Wednesday, February 13, 2013

Dolphin Boat Tour

As I said in my last posting, we did see many dolphins on our boat ride from the Bazos Santiago Harbor to the Gulf of Mexico.  However, they were diving up and out of the sea so rapidly there was no possibility I could get a picture of them.  Also, we may see them come up out of the water, or at least show their fins, but there was no guarantee that where we saw them last was where they were going to come out of the water again!  They may travel a distance under the water before they surface again.  Shortly after starting our trip out on the water a deck hand dropped a net into the sea with the purpose of showing us some of the creatures of the deep.  That was about as fascinating for me as watching the dolphins.  His net brought in puffer and inkfish, as well as flounder, a variety of snails, one spider, one white shrimp and many starfish.  The deck hand who talked to us about the different fish seemed very knowledgeable about them, he said that prior to his present job he had been a fisherman for 20 years.

My sister Julia was brave enough to hold one of the pufferfish, which is also know as "blowfish".  It puffed up with air the minute it was picked up out of the tub into which it and the other fish had been placed into.  Pufferfish have an extremely elastic stomach which can be filled with either water or air as a deterrent to any predator who may entertain the idea of consuming the inflated fish.  Pufferfish are used in making sushi, however, parts of its body are poisonous.  Chefs who prepare the delicacy have to know how to prepare the fish for human consumption.  When placed back into the water the pufferfish could only lay on its side until it deflated, then it flipped over and swam away, blowing bubbles out of its mouth in the process.  What a fascinating fish!
Another interesting creature, which our guide showed us, was the inkfish.  It is actually not a fish, but a cephalopod or invertebrate; the one he showed us is one of 800 species, which include the squid and octopus.  The crew mate squeezed the ink sac of the fish to show us how it expels the colored liquid to confuse its predators.  Another fish which we looked at closely was the flounder.  It is a flat fish which usually lies on the bottom of the ocean floor.  It has eyes which migrate to different parts of its head as it changes from larval to juvenile stage.  As it lies on the ocean floor its eyes are on the side which faces up.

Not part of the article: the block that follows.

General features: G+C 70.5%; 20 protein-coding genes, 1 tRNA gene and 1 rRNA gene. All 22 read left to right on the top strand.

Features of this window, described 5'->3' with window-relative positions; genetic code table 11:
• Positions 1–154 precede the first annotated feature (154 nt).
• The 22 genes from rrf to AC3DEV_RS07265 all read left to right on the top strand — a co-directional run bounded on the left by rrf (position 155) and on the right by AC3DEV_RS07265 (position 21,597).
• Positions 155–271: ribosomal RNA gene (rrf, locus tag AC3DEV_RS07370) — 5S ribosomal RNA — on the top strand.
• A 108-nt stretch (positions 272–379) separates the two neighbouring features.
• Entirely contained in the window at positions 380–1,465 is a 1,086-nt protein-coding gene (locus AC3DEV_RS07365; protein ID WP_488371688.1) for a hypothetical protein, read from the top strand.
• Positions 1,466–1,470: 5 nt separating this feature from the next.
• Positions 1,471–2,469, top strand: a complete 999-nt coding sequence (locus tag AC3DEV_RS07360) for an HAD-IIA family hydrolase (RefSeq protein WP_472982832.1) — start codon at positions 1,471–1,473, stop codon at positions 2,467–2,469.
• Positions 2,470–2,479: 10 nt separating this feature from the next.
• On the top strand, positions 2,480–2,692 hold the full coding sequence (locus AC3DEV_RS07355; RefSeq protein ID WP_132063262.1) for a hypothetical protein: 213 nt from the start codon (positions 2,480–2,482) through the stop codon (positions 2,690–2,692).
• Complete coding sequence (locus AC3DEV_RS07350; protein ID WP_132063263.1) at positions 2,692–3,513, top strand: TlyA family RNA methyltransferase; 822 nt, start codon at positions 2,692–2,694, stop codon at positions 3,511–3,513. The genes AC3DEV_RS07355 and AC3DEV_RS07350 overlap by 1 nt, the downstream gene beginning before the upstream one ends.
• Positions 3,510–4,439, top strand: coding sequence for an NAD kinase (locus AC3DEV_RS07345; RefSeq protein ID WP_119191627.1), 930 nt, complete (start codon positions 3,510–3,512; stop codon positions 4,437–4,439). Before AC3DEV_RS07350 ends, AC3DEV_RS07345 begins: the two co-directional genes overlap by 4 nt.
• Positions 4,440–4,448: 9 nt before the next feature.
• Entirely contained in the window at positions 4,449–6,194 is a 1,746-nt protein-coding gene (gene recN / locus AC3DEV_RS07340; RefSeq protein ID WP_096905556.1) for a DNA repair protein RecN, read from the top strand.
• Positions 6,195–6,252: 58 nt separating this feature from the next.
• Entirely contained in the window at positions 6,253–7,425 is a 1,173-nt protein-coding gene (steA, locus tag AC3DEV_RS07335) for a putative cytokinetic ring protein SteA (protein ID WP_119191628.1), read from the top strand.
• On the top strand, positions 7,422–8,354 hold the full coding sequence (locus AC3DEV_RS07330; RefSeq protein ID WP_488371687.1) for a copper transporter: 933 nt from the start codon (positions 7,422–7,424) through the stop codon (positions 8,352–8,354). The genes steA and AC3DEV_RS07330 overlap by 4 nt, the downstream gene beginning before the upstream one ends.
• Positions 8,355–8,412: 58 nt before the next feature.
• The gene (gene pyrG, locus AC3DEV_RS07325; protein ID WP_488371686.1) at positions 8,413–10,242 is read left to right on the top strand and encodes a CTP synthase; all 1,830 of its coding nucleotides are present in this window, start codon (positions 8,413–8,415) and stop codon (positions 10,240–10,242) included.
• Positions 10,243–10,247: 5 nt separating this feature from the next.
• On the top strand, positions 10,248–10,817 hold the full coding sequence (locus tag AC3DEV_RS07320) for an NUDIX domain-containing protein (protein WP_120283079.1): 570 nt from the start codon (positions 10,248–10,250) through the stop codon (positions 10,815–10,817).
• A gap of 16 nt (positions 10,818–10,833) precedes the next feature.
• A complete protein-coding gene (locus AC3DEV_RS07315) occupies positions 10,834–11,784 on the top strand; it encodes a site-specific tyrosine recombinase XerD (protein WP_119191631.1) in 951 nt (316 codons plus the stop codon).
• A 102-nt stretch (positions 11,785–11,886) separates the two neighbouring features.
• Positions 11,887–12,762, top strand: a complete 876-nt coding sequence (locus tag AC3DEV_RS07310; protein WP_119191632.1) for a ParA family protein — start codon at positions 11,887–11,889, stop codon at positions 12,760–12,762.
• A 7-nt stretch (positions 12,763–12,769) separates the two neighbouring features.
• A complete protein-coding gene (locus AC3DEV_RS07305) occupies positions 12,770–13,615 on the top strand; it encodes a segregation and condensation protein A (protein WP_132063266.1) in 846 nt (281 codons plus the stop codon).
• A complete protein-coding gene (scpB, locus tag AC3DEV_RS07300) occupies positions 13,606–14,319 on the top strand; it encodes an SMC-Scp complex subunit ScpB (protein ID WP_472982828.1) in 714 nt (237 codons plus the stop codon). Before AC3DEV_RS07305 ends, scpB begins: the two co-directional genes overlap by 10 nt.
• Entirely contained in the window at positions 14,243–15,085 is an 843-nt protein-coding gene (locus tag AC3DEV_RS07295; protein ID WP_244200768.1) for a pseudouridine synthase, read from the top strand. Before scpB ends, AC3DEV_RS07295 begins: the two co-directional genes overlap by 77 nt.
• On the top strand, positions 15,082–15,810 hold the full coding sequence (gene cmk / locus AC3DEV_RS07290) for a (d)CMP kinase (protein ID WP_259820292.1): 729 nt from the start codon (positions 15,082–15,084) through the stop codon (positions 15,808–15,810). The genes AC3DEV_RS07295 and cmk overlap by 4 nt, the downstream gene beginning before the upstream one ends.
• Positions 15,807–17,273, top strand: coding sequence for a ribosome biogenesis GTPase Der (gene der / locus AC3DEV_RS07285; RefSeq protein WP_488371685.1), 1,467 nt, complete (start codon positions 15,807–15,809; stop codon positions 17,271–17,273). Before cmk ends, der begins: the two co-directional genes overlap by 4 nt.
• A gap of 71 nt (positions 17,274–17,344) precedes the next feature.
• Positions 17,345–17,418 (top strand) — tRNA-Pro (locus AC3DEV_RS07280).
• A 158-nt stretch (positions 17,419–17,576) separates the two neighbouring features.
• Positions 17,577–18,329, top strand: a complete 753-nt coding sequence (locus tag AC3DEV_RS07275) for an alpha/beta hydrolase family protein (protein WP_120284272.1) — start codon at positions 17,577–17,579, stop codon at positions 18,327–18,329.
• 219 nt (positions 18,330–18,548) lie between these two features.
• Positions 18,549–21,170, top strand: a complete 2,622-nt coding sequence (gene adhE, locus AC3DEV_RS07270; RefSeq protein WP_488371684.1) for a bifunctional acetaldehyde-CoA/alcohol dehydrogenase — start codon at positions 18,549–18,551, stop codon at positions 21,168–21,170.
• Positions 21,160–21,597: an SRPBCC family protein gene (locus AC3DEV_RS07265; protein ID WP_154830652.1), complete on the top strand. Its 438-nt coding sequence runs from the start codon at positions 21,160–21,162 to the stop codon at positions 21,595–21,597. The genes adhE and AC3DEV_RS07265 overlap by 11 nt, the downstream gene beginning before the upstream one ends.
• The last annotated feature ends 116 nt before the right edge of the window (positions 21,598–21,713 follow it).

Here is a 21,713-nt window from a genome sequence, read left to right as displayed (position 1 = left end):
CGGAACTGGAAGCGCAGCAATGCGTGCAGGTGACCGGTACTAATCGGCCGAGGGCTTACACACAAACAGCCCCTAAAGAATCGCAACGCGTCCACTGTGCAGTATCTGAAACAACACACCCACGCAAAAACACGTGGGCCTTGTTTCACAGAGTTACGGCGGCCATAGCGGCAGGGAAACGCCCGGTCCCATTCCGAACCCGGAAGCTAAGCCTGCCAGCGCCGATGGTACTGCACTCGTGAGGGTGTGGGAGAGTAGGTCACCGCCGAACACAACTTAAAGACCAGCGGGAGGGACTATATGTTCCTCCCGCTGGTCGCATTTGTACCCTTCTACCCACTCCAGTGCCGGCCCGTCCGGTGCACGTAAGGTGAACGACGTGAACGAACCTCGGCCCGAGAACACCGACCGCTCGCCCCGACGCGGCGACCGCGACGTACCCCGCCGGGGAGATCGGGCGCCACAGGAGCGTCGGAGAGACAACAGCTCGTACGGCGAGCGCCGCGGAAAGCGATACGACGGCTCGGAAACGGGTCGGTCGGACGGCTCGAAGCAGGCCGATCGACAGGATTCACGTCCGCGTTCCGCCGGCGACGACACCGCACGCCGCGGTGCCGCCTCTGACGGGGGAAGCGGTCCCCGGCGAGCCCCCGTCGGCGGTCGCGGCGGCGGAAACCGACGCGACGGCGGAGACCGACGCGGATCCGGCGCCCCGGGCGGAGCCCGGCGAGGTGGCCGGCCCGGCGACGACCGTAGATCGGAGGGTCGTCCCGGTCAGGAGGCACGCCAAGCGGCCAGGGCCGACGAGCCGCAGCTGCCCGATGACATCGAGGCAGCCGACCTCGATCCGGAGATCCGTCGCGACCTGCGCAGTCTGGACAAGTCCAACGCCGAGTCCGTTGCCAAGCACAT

We also examined several starfish closely. They have an eye spot on each of its arms.  If injured the arms grow back.  Its many tube feet are very tiny and filled with sea water, which allow the fish to move about on the ocean floor.  Both sides of the starfish can be seen in the picture below.
Later in the day, after our boat trip, we crossed the causeway over to Padre Island.  We did get some beach walking done.  We were going to have supper in Port Isabel, but the traffic on the causeway was so jammed up because of construction. It seemed a more expedient to find a restaurant on the island.  That turned out to be an excellent idea because we found a place to eat overlooking the harbor, and we had more dolphins to watch as they were cavorting in and out of the water.  What a perfect ending to our day!

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